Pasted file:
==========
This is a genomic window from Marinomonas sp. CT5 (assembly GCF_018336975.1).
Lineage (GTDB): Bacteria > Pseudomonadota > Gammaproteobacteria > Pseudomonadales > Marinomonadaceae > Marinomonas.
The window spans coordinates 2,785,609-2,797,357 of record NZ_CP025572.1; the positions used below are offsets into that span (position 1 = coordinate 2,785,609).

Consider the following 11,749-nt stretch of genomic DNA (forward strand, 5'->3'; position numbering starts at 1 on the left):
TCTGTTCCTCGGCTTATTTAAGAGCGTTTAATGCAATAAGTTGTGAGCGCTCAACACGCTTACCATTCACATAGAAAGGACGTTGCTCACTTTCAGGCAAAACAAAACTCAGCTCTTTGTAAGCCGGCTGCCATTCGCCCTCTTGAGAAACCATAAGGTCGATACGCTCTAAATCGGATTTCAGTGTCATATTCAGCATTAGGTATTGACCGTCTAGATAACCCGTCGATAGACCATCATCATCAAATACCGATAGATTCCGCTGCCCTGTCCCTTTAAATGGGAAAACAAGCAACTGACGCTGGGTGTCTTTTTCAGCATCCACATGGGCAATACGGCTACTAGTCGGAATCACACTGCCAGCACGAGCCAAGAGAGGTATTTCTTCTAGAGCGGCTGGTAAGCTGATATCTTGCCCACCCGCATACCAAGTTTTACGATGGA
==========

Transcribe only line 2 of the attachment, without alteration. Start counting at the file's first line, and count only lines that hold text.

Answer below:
Lineage (GTDB): Bacteria > Pseudomonadota > Gammaproteobacteria > Pseudomonadales > Marinomonadaceae > Marinomonas.